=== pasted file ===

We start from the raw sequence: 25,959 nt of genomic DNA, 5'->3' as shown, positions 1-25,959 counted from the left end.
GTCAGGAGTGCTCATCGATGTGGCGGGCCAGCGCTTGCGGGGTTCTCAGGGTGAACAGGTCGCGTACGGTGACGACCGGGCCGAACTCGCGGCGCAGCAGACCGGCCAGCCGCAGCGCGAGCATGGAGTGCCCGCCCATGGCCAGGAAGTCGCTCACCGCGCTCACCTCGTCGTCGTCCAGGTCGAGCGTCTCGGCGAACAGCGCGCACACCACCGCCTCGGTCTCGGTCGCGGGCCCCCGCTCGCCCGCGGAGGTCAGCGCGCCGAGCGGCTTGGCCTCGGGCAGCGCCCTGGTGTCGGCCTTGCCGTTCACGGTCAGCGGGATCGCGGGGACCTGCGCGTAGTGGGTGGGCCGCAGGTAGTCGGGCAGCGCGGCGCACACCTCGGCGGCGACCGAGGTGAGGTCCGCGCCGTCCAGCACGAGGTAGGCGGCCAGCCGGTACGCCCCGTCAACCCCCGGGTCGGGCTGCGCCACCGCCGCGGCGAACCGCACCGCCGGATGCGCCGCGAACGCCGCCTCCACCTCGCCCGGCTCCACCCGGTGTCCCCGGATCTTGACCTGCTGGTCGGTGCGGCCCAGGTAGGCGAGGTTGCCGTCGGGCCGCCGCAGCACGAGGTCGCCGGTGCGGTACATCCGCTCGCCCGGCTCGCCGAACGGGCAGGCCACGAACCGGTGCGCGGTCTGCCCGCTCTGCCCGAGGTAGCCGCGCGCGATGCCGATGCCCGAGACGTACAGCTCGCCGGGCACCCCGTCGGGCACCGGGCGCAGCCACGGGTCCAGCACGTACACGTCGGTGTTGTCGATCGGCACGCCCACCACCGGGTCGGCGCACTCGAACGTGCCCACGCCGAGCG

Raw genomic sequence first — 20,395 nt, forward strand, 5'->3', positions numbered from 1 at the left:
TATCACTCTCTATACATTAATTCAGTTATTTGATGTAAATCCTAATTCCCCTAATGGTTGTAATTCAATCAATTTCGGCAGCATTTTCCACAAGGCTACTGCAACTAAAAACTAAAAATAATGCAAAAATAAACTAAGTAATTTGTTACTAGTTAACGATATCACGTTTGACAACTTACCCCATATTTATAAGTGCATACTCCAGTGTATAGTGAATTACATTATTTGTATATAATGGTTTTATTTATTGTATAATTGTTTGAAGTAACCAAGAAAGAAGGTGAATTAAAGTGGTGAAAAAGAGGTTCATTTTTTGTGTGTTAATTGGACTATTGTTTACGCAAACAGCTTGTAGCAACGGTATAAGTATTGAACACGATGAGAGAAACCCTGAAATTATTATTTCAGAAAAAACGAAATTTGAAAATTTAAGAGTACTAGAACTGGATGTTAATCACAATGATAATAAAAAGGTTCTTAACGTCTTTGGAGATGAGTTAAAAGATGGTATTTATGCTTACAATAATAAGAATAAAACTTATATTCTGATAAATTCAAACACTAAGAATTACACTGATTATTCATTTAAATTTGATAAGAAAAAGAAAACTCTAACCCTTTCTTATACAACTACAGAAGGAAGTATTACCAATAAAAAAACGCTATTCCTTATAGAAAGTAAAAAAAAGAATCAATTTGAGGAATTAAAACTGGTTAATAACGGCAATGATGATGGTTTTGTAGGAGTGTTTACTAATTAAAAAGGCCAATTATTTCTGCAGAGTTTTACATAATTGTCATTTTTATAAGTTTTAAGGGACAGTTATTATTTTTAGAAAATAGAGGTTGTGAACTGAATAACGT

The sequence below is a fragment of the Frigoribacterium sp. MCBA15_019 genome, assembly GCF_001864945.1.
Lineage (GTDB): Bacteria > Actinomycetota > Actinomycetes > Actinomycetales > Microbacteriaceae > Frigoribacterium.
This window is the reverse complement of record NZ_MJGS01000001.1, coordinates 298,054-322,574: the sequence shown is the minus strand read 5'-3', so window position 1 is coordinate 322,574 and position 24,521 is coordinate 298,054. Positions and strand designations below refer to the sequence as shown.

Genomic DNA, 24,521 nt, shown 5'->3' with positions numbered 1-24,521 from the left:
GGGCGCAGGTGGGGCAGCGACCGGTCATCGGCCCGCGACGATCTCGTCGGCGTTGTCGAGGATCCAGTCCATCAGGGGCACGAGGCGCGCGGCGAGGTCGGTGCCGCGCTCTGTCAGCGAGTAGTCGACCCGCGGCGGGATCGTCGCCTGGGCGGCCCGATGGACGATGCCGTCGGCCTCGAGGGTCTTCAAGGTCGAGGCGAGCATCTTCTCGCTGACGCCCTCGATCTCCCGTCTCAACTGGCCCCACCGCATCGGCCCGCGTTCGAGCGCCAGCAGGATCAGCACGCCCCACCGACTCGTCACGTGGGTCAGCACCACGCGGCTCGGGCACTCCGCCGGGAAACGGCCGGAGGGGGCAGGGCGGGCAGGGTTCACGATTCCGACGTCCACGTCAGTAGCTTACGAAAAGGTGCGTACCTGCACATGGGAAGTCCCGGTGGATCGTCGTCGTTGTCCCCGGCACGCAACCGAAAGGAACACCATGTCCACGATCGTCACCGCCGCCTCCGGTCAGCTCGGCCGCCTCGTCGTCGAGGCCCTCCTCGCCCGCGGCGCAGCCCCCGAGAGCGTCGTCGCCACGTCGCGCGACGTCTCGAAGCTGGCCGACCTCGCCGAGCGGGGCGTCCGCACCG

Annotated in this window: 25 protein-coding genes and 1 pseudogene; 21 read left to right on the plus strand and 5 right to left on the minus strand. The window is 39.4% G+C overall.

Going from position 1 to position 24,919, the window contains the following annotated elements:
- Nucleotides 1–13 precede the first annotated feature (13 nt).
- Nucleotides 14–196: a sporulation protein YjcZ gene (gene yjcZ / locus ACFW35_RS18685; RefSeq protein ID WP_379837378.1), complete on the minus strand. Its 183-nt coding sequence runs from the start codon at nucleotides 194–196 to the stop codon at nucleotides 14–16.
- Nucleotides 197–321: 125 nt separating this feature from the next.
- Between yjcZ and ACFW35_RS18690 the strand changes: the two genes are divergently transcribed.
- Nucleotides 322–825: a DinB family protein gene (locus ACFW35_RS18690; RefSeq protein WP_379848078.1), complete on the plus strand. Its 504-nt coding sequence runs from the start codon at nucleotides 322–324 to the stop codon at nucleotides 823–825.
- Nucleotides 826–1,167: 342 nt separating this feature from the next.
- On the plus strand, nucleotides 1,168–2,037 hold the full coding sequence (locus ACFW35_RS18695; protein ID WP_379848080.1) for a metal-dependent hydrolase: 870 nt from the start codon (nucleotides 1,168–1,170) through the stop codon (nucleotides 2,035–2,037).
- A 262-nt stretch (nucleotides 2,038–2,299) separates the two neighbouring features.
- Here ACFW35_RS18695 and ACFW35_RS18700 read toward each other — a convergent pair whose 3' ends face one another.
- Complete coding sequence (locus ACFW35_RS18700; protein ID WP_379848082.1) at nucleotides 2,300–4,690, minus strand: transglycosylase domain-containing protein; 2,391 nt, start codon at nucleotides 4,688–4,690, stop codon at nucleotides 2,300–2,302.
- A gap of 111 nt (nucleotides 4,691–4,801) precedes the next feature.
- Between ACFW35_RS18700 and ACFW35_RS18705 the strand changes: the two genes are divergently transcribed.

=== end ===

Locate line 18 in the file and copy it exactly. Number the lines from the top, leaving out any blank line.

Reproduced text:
- On the plus strand, nucleotides 1,168–2,037 hold the full coding sequence (locus ACFW35_RS18695; protein ID WP_379848080.1) for a metal-dependent hydrolase: 870 nt from the start codon (nucleotides 1,168–1,170) through the stop codon (nucleotides 2,035–2,037).